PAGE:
While facilitating an employee engagement seminar, I brought up the topic of how to build trust in an organization. I asked for examples of how managers create a safe environment and an attendee shared her story.
While in a management meeting, this woman was called out in a meeting and harshly raked over the coals because of something that she neglected to do on a project. She didn’t recall receiving the email in question, but that didn’t matter. It was her fault and no one wanted to hear anything different.
During the break, the attorney in charge pulled her aside and admitted that he did not send her the email. It was not her mistake after all, it was his. She was relieved and felt better that he confessed. However, she was astounded when he stood up in front of the rest of the organization and publicly acknowledged his mistake, taking full blame for the oversight.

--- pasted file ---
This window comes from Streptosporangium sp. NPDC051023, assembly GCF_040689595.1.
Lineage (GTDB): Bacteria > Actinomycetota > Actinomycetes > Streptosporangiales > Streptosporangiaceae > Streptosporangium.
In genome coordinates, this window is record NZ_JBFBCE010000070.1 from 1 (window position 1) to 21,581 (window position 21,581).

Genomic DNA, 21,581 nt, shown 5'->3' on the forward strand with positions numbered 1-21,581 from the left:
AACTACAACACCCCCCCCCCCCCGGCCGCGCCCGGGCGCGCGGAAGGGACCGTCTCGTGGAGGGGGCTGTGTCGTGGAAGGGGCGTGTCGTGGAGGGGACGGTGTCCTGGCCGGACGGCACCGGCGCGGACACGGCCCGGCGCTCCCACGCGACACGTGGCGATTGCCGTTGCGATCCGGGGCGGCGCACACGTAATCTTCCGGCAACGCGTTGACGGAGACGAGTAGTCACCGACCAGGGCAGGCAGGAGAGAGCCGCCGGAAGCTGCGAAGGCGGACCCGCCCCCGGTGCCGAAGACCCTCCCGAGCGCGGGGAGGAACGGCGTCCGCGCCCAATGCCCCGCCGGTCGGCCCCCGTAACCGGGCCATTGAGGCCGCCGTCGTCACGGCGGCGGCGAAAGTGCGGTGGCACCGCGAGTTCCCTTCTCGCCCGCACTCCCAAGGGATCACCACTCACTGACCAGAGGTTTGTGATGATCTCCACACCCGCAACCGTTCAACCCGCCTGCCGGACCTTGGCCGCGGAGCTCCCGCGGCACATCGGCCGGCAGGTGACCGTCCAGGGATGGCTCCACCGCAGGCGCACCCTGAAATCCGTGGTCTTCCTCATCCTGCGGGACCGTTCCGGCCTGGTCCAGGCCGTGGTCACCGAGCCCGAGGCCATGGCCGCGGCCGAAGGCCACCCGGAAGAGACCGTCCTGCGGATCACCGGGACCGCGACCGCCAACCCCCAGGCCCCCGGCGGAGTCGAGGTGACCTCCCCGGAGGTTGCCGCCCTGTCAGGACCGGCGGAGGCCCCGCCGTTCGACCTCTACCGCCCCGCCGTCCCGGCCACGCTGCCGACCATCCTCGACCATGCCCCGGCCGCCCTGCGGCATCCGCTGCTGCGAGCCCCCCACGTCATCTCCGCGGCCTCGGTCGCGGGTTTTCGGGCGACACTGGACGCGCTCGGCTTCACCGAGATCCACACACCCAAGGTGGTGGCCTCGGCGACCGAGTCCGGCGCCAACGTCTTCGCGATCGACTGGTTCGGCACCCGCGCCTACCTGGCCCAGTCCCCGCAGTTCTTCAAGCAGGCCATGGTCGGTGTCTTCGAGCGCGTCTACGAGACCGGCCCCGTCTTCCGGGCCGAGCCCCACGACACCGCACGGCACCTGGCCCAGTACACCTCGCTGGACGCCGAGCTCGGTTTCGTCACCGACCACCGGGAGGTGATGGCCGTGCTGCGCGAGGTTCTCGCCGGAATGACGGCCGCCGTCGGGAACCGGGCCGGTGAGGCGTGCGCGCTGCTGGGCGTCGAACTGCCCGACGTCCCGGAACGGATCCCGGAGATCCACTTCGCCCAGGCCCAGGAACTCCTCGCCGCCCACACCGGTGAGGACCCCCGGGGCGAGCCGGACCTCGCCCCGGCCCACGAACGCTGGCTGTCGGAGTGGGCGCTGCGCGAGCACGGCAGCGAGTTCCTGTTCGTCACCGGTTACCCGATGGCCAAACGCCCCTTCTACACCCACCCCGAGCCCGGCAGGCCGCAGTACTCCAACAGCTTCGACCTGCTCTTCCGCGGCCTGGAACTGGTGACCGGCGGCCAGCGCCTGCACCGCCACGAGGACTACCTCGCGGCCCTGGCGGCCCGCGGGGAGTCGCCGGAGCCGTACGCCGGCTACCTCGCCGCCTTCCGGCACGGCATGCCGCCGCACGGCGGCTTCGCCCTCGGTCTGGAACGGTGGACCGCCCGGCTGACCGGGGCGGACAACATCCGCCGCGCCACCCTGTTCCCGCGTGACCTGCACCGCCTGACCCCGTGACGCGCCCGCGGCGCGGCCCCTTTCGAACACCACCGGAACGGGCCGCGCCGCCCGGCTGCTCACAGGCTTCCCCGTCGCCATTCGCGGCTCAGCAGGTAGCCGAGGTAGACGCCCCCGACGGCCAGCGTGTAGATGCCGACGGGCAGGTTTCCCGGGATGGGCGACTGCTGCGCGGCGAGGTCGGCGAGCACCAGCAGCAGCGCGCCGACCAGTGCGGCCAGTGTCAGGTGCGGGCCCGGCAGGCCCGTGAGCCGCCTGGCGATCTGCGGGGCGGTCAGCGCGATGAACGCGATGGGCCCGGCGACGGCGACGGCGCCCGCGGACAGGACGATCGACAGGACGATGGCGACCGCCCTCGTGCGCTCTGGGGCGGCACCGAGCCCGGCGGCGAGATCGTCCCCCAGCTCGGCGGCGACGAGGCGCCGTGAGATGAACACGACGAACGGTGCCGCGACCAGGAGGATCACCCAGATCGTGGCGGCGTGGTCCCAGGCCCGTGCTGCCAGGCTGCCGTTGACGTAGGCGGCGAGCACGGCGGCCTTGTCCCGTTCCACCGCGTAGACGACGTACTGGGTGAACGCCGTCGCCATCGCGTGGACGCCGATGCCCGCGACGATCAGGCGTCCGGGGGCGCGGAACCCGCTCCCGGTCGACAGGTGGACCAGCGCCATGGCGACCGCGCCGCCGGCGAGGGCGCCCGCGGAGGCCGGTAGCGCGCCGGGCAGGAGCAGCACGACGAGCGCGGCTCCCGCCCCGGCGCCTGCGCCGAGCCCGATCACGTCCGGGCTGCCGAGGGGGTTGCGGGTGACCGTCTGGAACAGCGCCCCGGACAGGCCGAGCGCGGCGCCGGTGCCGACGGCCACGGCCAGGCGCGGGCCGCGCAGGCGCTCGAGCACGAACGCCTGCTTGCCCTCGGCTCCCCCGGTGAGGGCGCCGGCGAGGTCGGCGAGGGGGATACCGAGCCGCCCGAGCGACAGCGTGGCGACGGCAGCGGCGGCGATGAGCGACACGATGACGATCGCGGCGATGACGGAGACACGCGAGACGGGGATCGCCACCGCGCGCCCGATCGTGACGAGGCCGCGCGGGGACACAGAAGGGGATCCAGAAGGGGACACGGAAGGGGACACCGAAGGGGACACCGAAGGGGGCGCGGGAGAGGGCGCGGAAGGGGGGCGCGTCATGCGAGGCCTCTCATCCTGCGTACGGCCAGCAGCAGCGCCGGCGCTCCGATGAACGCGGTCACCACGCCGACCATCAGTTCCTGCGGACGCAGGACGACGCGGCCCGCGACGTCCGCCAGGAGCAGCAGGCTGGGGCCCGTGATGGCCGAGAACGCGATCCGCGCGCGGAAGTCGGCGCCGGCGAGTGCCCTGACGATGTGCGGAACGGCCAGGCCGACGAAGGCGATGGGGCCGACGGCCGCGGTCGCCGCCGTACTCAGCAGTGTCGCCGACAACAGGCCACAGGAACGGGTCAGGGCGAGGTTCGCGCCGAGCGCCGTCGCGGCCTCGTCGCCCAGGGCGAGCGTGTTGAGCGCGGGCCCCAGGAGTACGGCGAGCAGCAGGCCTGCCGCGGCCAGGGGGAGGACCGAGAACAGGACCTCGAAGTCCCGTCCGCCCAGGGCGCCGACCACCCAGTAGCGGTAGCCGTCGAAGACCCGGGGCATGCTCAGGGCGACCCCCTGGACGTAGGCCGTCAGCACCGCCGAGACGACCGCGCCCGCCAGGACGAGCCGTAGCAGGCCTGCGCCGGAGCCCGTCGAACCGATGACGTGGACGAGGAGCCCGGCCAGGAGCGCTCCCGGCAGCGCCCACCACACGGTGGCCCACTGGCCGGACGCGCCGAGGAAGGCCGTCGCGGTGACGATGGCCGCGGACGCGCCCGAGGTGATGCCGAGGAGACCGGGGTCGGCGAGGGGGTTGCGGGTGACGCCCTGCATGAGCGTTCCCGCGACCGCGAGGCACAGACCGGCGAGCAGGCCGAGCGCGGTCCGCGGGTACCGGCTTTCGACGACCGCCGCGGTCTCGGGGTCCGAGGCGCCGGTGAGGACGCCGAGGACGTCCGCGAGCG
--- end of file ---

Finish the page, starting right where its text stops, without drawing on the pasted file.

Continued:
By being vulnerable, this attorney did not diminish his stature with his colleagues, he enhanced it. Yes, we learn from the mistakes of others, and we find out even more from watching others handle their errors. We discover lessons from our own mistakes as well. The key is to be okay in admitting when we are wrong.
PS – I’m going to date myself here…Remember Fonzie from “Happy Days?” He had a hard time apologizing too. It usually came out like, “I’m ssssssssssssorry.” Don’t do that.